|Lismore||Session 1||Session 1|
Examines economic features of different types of natural resources. The contribution that economics can make to the consideration of environmental questions is considered, along with the use of economic instruments as a way of managing and preventing environmental degradation. The technique of benefit-cost analysis and its use in natural resource based projects and other activities is explained, as are certain other valuation methods such as contingent valuation and the travel cost method. Topical issues such as population, climate change etc are also included.
- How the economy works: the nature of the economic problem and importance of economics in environmental management
- Distinguishing between environmental economics and ecological economics
- Valuing the environment
- Market systems, supply, demand and the environment
- Decision making for environmental management
- Using economic instruments in environmental management
- Ecosystem goods and services
- Economic growth and sustainable development
- Natural resource-based industries: fisheries, forestry, tourism
- The economics of water resources management
Unit Learning Outcomes express learning achievement in terms of what a student should know, understand and be able to do on completion of a unit. These outcomes are aligned with the graduate attributes. The unit learning outcomes and graduate attributes are also the basis of evaluating prior learning.
Learning outcomes and graduate attributes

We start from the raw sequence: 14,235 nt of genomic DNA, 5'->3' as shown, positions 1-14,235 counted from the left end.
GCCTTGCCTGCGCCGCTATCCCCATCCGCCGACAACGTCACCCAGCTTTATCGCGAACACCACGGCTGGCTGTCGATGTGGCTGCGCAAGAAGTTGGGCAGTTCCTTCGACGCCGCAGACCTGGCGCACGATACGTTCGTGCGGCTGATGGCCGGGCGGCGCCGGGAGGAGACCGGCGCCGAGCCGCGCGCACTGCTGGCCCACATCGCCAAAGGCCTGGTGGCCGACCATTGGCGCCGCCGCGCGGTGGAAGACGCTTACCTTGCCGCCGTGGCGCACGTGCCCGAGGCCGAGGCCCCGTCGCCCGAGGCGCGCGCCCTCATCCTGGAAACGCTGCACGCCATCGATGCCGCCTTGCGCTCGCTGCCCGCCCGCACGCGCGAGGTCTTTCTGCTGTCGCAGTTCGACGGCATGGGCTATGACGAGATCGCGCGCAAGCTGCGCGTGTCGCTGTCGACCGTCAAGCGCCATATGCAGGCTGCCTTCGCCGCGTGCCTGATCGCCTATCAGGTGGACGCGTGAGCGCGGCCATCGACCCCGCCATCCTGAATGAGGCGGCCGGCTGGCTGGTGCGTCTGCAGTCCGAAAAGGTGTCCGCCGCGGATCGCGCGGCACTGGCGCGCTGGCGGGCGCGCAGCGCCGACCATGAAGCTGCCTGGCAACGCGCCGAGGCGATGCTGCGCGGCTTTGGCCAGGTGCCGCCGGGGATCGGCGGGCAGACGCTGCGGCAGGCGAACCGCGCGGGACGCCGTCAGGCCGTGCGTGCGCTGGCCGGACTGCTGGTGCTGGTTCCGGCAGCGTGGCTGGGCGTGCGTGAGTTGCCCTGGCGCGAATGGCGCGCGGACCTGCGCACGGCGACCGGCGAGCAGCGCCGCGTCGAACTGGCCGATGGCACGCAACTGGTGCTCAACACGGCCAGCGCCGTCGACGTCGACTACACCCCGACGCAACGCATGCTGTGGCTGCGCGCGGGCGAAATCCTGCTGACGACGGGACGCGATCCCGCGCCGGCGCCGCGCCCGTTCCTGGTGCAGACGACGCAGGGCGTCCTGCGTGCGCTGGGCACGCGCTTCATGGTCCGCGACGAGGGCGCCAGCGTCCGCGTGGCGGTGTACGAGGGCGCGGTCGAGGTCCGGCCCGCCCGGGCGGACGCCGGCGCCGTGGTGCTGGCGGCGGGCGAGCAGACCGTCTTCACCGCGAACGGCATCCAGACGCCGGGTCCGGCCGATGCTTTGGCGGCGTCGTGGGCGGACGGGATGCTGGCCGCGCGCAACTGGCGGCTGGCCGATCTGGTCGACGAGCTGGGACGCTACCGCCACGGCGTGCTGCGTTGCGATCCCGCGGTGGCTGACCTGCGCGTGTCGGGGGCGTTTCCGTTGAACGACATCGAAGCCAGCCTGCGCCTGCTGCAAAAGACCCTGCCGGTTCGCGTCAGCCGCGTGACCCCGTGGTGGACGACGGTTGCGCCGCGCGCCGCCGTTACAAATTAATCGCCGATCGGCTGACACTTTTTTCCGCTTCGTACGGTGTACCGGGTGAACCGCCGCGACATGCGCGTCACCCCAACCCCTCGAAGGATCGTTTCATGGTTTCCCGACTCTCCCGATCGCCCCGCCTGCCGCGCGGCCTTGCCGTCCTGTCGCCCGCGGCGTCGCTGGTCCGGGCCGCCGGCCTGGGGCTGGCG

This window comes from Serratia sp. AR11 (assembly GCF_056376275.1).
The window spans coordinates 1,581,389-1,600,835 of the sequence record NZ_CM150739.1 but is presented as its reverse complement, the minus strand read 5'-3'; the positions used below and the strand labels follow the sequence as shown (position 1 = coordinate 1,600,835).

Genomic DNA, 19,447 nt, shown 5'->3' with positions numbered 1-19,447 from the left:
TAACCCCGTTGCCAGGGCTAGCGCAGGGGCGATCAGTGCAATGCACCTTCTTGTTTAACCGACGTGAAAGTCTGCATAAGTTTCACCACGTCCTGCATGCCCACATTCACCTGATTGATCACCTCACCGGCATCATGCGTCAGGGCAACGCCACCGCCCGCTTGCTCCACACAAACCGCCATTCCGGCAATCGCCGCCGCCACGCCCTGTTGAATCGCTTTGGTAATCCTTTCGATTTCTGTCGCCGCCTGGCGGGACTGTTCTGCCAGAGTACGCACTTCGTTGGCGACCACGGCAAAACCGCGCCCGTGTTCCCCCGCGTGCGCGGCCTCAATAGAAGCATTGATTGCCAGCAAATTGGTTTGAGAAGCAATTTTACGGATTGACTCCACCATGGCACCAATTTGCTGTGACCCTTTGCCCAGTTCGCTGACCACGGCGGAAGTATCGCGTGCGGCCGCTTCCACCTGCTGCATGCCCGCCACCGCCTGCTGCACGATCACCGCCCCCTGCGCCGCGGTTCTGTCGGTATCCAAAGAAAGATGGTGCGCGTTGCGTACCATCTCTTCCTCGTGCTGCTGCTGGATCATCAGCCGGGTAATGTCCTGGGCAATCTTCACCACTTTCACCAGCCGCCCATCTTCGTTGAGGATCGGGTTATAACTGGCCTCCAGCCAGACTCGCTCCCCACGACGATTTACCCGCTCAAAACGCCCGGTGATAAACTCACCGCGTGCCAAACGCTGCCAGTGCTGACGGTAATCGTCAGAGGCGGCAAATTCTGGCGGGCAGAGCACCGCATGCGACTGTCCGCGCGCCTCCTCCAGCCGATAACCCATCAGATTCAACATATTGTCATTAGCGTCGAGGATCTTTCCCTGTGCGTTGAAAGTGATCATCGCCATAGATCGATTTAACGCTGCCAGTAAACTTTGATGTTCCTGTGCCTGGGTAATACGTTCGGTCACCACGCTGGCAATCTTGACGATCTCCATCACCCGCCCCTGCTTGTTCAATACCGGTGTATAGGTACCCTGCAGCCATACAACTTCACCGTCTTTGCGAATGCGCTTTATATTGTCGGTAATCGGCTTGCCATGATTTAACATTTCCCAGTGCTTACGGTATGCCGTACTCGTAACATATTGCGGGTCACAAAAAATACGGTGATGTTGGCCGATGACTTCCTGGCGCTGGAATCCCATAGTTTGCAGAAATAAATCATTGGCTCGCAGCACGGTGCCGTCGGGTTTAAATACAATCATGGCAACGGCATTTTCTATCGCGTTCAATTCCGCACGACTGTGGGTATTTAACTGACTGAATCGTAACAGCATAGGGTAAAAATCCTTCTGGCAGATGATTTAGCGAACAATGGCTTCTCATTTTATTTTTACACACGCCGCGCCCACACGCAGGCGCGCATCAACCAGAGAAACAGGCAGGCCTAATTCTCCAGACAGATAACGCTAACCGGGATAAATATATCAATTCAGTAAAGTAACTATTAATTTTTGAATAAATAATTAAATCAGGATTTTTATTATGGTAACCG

|On completion of this unit, students should be able to:||GA1||GA2||GA3||GA4||GA5||GA6||GA7|
|1||understand the nature of the economic problem of scarcity and implications this will have for resource allocation||Intellectual rigour||Knowledge of a discipline|
|2||analyse the relationship between economic activity and the natural environment and implications of the use of economics on different types of natural resources||Ethical practice||Knowledge of a discipline|
|3||critically appreciate the difference between environmental economics and ecological economics, and the implications of this difference||Intellectual rigour||Ethical practice|
|4||demonstrate presentation and discussion skills as relevant to environmental consulting and research||Intellectual rigour||Ethical practice||Knowledge of a discipline|
|5||demonstrate understanding of a range of natural resource issues of topical relevance.||Intellectual rigour||Ethical practice||Knowledge of a discipline|
- Asafu-Adjaye, J, 2005, Environmental Economics for Non-Economists. ISBN: 981-256-123-4.
Teaching and assessment
Commonwealth Supported courses
For information regarding Student Contribution Amounts please visit the Student Contribution Amounts.
Commencing 2018 Commonwealth Supported only. Student contribution band: 2
Please check the international course and fee list to determine the relevant fees.